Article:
24 Nov Lectures & Lessons
Lectures & Lessons
24 November 2013
Wilfried Boysen (A Berliner on the way to Cape Horn) reports:
“Information from the bridge:
daybeginningposition: 52°13´6 S 112°33´1 W
dayendposition: 53°49´4 S 113°03´7 W
distance: 196 miles
The ‘Oosterschelde’ is going 8-9 kn ESE, windforce 4 Bft from SW. Weather is overcasted but the visibility is clear. The swell is 2 m.
We are going steadily forward to Cape Horn. On the weather charts we can see the coast of Chile. On the chart desk of the bridge we can see the nautical chart with the south of South-America. At the time of 2 in the morning the ‘Tecla’ is 130 miles SSW of our position rather at the same height to Cape Horn. The ‘Europa’ is 260 miles ESE ahead of us.
Yesterday afternoon the change of the cast of the watches was announced. Some jobs were already coordinated among the members of the new watches: turn at the wheel, who observes the time for change at the wheel, who makes the wake-up call for the following watch.
We are getting to know each other in the white watch at 4 in the morning. We take turns on the wheel according to the list of names in our watch.
Simultaneously we advanced the clocks by 1 hour (15:00 on board of the Oosterschelde in the middle of the Pacific Ocean = 24:00 in Amsterdam/Berlin).
The 00:00 watch (red watch) set up the mizzen sail with the second reef and shook out the first reef in the main sail.
The 04:00 watch (white watch) went smoothly. I do the wake-up call before breakfast (It is terrible to wake up good friends in their rest, but I do it as soft as possible).
The 08:00 watch (blue watch) set up the outer jib and the upper topsail.
The 12:00 watch (red watch) went smoothly.
The 16:00 watch took down the mizzen and the outer jib. The rest went smoothly.
The 20:00 watch went smoothly.
Job served at dinner a wonderful meal:
– rice and Mexican tacos
– roasted paprika, onions, beans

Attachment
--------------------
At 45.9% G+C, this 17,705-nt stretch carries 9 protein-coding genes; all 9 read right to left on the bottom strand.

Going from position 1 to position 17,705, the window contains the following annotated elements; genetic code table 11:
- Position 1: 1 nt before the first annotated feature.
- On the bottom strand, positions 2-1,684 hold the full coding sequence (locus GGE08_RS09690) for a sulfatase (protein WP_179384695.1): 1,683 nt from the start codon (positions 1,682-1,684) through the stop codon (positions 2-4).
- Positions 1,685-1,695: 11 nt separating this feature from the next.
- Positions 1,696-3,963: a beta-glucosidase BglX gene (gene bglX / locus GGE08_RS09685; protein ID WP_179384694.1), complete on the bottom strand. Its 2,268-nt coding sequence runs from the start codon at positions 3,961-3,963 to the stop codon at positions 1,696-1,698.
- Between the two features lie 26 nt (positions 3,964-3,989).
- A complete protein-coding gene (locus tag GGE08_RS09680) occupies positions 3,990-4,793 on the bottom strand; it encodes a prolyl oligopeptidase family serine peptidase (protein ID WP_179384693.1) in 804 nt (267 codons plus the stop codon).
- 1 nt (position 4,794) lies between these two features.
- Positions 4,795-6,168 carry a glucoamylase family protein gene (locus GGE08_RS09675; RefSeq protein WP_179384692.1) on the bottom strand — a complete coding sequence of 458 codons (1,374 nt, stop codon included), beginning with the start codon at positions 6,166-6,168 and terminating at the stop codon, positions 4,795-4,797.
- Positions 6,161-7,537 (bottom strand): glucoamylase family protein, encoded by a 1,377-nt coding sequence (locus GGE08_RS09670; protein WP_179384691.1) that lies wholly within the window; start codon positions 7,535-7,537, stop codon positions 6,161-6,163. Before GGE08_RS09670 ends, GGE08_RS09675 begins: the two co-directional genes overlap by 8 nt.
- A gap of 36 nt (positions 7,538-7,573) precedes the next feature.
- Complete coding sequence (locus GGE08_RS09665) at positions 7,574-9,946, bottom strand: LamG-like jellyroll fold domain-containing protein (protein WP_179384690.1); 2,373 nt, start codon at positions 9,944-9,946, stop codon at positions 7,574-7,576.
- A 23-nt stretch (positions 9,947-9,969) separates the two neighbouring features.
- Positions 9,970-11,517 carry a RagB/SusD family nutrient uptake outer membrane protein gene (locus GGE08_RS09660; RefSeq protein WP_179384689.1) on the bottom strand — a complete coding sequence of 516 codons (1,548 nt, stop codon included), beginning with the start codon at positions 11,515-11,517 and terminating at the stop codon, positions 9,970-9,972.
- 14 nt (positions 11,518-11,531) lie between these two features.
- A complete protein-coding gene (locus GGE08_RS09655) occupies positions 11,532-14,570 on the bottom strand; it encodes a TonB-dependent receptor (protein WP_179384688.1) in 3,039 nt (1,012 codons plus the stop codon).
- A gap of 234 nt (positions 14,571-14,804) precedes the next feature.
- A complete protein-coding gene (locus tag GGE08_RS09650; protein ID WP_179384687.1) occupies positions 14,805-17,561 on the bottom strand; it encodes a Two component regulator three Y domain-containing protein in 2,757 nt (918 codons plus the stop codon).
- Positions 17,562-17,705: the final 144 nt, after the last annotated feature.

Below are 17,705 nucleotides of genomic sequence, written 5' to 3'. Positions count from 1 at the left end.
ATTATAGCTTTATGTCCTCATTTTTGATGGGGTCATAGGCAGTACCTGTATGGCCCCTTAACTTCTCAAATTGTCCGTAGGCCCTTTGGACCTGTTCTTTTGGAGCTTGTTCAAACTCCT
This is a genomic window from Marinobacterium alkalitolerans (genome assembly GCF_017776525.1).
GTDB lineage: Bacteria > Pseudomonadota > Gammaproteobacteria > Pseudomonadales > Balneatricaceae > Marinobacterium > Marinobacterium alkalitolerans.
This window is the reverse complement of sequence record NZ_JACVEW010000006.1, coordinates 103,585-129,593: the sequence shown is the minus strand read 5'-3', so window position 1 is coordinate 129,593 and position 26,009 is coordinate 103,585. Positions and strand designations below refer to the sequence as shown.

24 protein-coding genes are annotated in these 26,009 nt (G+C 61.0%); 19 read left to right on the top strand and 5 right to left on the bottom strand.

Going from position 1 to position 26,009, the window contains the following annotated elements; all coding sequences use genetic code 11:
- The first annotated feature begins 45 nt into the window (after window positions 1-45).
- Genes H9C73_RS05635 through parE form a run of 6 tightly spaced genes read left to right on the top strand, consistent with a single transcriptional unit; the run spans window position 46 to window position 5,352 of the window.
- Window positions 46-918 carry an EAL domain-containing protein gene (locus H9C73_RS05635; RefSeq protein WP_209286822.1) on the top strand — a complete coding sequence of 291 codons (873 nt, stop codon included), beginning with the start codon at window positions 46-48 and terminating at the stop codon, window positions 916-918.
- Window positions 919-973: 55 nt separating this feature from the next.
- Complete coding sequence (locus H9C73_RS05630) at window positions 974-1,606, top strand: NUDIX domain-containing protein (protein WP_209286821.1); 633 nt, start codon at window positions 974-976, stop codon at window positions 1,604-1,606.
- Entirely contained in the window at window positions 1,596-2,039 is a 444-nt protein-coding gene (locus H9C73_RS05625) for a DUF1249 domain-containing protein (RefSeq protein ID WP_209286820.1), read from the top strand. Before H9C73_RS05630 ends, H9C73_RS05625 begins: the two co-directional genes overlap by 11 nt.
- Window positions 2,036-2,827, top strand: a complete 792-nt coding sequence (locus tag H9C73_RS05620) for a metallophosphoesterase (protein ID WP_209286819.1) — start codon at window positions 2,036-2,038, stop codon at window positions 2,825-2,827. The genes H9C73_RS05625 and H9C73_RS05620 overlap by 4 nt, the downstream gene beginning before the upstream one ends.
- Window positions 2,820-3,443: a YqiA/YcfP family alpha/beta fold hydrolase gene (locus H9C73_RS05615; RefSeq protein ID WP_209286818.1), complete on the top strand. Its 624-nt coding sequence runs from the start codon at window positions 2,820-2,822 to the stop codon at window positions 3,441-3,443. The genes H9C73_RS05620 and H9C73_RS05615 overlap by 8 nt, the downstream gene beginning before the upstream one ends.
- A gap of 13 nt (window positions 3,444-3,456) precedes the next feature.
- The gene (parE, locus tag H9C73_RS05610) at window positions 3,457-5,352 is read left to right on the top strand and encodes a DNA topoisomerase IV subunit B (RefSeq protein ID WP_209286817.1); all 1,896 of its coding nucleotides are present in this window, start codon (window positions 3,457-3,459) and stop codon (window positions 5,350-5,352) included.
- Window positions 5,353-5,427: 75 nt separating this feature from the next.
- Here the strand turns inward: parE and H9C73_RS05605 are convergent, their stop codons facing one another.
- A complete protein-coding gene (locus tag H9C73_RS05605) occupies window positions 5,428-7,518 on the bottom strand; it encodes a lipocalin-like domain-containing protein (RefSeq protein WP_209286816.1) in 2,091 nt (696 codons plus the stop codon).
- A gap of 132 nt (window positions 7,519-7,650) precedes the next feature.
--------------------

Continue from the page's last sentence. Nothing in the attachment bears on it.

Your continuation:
– a delicious dessert: caramel mousse with almonds and raisins
Lecture: Legal systems (Leo Boersen). The legal systems based on
– political doctrins
– common law
– civil law
Leo has highlighted the differences between civil law and common law.
– You find the common law with juries in the UK and its former colonies and the US.
– The civil law is found on continental Europe and the various colonies of continental European countries.
Leo explained with examples of his own experiences the differences between these two major legal systems, that dominate the world today. He stated as his opinion, that the civil law is more efficient, more fair, less costly and more expedient. The system of juries has outlived itself and notably in criminal cases can lead to very peculiar outcomes. The technique of caselaw also is not always a coherent and systematic approach of solving legal problems. If a contract involves companies from both a common law country and from a civil law country, things become very difficult to resolve. Hopefully the UN can help to unify International Law, both public and private.
Before I began the voyage on board of the ‘Oosterschelde’ I had many thoughts about the psychologic effects:
– many people in a narrow space
– 50 days across the ocean
– no land in sight
– limited comfort
I was prepared and had until now no problems. Boredom I never have. I am impressed by the manner of the crew members and of all passengers. On board is a positive atmosphere. There is good company with one another: respectful, tolerant, helpful and engaged. Aside from the watches it´s possible for everyone to retreat. He/she can do what he/she wants. Everyone leaves the other to his/her thoughts, meditations, reading a book, writing the diary etc. I didn´t expected such behavior. I learnt: to be free is not only a question of space, but also how the people, who are in this space, are living one with another. I think, on board there is enough space. In the words of the Roman philosopher Seneca: “What´s enough is not too little”.
I am sure, that the positive atmosphere on board the ‘Oosterschelde’ will be continued the next few weeks until our destination: the Falkland Islands.”